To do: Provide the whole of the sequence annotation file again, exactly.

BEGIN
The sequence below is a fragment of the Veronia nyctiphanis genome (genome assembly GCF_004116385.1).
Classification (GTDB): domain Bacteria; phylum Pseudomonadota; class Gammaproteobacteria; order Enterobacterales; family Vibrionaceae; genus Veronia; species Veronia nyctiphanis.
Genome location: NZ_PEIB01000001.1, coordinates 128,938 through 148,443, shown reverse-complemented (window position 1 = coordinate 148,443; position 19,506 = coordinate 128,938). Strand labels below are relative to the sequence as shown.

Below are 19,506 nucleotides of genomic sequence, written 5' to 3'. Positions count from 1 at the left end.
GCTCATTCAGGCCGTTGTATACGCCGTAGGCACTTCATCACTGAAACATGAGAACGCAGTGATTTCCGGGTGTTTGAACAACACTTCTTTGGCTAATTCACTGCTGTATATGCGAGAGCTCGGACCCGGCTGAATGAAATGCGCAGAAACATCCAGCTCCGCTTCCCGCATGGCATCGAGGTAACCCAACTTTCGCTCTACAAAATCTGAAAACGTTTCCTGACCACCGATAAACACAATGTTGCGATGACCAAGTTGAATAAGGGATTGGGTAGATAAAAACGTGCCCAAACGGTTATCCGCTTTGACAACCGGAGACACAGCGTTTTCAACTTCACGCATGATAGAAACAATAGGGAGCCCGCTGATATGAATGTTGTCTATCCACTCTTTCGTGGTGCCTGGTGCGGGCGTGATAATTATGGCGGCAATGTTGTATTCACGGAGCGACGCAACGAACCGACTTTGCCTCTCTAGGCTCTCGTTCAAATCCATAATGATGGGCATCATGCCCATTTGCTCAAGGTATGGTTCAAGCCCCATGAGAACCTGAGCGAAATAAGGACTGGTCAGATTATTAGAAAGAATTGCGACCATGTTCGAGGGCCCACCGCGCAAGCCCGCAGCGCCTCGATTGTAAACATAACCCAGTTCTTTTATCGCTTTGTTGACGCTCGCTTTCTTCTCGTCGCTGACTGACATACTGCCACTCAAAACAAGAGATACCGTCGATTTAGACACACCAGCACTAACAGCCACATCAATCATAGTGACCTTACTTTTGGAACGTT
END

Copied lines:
The sequence below is a fragment of the Veronia nyctiphanis genome (genome assembly GCF_004116385.1).
Classification (GTDB): domain Bacteria; phylum Pseudomonadota; class Gammaproteobacteria; order Enterobacterales; family Vibrionaceae; genus Veronia; species Veronia nyctiphanis.
Genome location: NZ_PEIB01000001.1, coordinates 128,938 through 148,443, shown reverse-complemented (window position 1 = coordinate 148,443; position 19,506 = coordinate 128,938). Strand labels below are relative to the sequence as shown.

Below are 19,506 nucleotides of genomic sequence, written 5' to 3'. Positions count from 1 at the left end.
GCTCATTCAGGCCGTTGTATACGCCGTAGGCACTTCATCACTGAAACATGAGAACGCAGTGATTTCCGGGTGTTTGAACAACACTTCTTTGGCTAATTCACTGCTGTATATGCGAGAGCTCGGACCCGGCTGAATGAAATGCGCAGAAACATCCAGCTCCGCTTCCCGCATGGCATCGAGGTAACCCAACTTTCGCTCTACAAAATCTGAAAACGTTTCCTGACCACCGATAAACACAATGTTGCGATGACCAAGTTGAATAAGGGATTGGGTAGATAAAAACGTGCCCAAACGGTTATCCGCTTTGACAACCGGAGACACAGCGTTTTCAACTTCACGCATGATAGAAACAATAGGGAGCCCGCTGATATGAATGTTGTCTATCCACTCTTTCGTGGTGCCTGGTGCGGGCGTGATAATTATGGCGGCAATGTTGTATTCACGGAGCGACGCAACGAACCGACTTTGCCTCTCTAGGCTCTCGTTCAAATCCATAATGATGGGCATCATGCCCATTTGCTCAAGGTATGGTTCAAGCCCCATGAGAACCTGAGCGAAATAAGGACTGGTCAGATTATTAGAAAGAATTGCGACCATGTTCGAGGGCCCACCGCGCAAGCCCGCAGCGCCTCGATTGTAAACATAACCCAGTTCTTTTATCGCTTTGTTGACGCTCGCTTTCTTCTCGTCGCTGACTGACATACTGCCACTCAAAACAAGAGATACCGTCGATTTAGACACACCAGCACTAACAGCCACATCAATCATAGTGACCTTACTTTTGGAACGTT